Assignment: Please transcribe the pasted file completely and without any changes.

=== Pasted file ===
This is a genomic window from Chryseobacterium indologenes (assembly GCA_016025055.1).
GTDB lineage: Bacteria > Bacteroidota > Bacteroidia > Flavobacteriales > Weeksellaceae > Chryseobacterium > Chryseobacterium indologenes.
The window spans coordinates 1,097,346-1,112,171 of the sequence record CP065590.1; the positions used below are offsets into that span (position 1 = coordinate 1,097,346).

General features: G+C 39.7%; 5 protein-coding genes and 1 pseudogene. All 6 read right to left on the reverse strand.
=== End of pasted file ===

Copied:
This is a genomic window from Chryseobacterium indologenes (assembly GCA_016025055.1).
GTDB lineage: Bacteria > Bacteroidota > Bacteroidia > Flavobacteriales > Weeksellaceae > Chryseobacterium > Chryseobacterium indologenes.
The window spans coordinates 1,097,346-1,112,171 of the sequence record CP065590.1; the positions used below are offsets into that span (position 1 = coordinate 1,097,346).

General features: G+C 39.7%; 5 protein-coding genes and 1 pseudogene. All 6 read right to left on the reverse strand.